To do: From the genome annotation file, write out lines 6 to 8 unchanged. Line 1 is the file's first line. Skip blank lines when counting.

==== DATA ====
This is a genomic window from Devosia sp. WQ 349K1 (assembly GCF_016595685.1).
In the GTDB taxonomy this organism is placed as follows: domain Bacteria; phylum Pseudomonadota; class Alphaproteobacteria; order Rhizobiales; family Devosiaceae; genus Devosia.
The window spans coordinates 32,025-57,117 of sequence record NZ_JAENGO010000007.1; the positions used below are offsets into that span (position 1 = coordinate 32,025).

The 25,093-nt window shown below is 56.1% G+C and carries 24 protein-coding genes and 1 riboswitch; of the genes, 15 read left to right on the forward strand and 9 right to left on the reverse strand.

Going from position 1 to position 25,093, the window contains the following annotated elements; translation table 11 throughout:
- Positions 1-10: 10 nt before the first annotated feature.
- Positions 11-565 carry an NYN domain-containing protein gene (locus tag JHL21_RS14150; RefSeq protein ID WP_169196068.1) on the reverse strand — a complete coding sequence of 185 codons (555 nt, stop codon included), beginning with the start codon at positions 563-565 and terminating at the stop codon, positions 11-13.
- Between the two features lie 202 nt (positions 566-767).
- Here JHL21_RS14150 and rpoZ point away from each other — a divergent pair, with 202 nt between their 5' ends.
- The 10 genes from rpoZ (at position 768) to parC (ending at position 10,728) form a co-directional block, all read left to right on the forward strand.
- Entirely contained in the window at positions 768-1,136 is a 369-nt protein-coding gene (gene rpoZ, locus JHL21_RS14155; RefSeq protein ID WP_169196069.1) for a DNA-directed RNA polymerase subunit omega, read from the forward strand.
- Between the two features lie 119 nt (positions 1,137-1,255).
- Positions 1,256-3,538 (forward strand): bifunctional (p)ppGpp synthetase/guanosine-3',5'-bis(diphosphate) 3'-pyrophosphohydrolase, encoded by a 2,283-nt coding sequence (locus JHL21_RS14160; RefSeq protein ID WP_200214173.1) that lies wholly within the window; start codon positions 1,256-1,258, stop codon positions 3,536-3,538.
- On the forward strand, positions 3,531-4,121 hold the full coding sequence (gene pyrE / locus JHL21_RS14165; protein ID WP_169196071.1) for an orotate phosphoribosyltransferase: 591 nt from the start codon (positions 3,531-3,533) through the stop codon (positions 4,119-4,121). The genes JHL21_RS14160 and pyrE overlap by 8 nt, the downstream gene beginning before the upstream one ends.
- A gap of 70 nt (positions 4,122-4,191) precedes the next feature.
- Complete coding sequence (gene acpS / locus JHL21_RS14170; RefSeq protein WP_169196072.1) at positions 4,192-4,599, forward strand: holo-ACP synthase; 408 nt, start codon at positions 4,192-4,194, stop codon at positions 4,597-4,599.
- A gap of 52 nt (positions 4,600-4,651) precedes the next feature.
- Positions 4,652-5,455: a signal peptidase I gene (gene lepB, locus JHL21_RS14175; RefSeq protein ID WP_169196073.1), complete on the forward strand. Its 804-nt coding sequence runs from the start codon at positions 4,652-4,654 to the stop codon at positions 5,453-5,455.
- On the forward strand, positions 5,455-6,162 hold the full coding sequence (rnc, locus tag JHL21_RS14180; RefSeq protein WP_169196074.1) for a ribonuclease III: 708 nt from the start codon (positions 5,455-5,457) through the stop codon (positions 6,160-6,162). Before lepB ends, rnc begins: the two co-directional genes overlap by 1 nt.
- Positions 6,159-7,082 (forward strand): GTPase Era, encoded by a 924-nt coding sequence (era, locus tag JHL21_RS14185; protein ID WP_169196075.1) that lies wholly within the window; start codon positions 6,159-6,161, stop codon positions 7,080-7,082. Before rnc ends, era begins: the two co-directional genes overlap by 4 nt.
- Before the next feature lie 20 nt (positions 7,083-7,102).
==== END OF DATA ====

- Positions 1-10: 10 nt before the first annotated feature.
- Positions 11-565 carry an NYN domain-containing protein gene (locus tag JHL21_RS14150; RefSeq protein ID WP_169196068.1) on the reverse strand — a complete coding sequence of 185 codons (555 nt, stop codon included), beginning with the start codon at positions 563-565 and terminating at the stop codon, positions 11-13.
- Between the two features lie 202 nt (positions 566-767).